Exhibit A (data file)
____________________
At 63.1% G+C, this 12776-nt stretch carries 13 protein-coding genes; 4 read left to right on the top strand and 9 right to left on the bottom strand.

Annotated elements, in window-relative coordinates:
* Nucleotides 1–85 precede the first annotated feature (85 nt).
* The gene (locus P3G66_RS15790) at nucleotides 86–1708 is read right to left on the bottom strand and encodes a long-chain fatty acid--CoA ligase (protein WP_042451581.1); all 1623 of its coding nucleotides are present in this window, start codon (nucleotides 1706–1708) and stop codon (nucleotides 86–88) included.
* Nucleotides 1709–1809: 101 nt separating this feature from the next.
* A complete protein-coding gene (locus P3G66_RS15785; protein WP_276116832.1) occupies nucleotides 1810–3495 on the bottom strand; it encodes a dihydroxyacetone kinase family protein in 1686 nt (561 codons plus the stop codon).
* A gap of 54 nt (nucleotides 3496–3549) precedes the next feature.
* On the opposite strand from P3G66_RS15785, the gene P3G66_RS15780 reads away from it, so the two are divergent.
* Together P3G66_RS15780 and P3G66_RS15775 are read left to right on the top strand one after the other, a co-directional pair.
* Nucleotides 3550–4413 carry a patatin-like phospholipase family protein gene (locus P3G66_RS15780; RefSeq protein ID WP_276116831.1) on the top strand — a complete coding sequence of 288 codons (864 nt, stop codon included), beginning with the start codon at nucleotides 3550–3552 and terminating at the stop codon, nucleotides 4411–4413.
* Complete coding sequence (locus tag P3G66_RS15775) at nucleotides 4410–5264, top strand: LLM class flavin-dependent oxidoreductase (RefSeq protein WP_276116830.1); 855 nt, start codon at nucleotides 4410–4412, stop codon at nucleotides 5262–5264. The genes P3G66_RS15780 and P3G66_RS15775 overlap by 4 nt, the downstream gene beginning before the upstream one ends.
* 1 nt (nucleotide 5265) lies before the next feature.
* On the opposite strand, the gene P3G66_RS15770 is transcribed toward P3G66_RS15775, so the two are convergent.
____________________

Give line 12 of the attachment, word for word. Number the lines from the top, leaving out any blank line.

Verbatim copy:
* 1 nt (nucleotide 5265) lies before the next feature.